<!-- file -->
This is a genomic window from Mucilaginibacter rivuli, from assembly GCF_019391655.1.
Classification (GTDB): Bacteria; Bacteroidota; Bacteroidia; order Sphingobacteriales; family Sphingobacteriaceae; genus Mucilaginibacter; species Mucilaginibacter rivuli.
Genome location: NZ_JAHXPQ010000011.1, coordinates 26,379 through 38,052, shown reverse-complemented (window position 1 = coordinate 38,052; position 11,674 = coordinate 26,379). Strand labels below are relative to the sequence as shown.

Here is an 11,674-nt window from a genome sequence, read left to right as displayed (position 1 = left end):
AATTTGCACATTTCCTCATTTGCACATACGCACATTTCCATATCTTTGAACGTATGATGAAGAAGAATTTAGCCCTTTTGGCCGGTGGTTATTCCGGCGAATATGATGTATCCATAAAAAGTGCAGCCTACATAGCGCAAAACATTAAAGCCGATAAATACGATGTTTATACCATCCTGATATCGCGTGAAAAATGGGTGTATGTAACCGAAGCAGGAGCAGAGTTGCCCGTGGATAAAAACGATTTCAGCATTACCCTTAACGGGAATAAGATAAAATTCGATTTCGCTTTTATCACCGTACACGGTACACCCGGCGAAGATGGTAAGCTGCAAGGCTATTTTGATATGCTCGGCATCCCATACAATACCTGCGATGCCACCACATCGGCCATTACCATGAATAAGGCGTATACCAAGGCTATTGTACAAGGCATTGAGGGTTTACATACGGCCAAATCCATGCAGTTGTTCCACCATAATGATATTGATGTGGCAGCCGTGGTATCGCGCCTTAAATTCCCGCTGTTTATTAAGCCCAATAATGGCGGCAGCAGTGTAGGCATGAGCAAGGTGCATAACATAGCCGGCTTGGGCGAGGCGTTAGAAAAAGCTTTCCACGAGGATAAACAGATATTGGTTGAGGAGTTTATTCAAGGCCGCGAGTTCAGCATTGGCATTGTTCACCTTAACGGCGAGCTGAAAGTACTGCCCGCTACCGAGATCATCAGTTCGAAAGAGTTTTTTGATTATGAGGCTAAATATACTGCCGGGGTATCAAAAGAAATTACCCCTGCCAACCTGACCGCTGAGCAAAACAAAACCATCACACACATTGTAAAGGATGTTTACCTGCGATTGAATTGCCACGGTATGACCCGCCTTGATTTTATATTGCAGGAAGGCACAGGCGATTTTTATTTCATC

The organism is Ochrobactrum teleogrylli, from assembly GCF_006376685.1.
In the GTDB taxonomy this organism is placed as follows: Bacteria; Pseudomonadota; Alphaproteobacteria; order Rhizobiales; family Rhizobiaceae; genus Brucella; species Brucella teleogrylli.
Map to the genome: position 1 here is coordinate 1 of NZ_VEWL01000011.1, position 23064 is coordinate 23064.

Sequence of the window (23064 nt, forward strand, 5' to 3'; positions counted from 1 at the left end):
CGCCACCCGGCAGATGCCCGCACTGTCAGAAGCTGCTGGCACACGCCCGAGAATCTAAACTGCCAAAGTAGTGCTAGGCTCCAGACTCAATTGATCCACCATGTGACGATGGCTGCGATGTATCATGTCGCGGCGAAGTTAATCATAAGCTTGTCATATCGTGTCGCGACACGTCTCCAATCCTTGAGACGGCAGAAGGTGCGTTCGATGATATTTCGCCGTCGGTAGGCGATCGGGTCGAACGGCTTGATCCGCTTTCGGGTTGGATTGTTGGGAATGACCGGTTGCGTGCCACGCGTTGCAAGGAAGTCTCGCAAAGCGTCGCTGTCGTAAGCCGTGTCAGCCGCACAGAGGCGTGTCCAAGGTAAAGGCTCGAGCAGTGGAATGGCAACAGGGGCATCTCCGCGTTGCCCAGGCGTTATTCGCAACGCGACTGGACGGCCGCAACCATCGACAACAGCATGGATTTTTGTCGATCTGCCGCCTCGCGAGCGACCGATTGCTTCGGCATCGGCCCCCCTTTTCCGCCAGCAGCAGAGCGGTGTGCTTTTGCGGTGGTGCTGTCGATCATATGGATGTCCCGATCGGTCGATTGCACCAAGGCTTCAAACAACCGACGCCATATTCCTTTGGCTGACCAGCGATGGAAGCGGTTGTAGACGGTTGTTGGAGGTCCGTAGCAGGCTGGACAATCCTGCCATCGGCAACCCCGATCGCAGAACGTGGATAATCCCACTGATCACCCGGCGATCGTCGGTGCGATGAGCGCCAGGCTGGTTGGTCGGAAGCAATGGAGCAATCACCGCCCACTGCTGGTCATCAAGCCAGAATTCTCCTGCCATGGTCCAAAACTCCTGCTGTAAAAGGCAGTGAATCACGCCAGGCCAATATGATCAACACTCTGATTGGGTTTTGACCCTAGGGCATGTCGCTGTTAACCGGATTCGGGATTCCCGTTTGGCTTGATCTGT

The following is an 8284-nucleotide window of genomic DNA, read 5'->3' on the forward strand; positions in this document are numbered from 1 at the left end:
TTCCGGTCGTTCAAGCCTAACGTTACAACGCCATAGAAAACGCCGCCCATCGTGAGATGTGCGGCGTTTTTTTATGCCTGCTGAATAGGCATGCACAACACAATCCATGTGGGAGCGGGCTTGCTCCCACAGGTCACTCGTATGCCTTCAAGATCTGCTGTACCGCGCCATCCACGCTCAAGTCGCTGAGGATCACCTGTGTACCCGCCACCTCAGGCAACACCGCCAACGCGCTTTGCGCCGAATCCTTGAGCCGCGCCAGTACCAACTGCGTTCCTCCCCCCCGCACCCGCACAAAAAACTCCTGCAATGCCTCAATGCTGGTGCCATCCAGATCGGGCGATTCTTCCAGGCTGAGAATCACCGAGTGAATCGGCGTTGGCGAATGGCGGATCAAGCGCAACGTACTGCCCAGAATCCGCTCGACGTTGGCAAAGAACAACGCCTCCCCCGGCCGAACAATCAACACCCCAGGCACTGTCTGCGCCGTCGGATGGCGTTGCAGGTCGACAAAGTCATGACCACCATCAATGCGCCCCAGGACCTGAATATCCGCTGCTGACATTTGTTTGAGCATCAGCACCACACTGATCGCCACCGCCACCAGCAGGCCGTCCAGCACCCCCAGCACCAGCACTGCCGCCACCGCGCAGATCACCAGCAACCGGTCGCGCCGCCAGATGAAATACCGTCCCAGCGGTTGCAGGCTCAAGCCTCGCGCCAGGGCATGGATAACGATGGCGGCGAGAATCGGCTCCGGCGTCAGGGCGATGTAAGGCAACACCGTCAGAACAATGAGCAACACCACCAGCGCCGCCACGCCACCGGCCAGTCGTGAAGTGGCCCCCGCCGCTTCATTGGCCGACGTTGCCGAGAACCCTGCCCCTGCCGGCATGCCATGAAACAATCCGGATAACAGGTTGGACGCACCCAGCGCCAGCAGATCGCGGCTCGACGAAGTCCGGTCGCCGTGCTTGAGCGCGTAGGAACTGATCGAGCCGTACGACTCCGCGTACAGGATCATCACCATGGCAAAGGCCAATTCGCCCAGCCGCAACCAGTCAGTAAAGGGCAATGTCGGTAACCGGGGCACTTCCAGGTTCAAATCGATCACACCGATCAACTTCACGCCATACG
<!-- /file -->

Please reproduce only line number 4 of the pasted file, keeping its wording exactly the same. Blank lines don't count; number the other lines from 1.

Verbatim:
Here is an 11,674-nt window from a genome sequence, read left to right as displayed (position 1 = left end):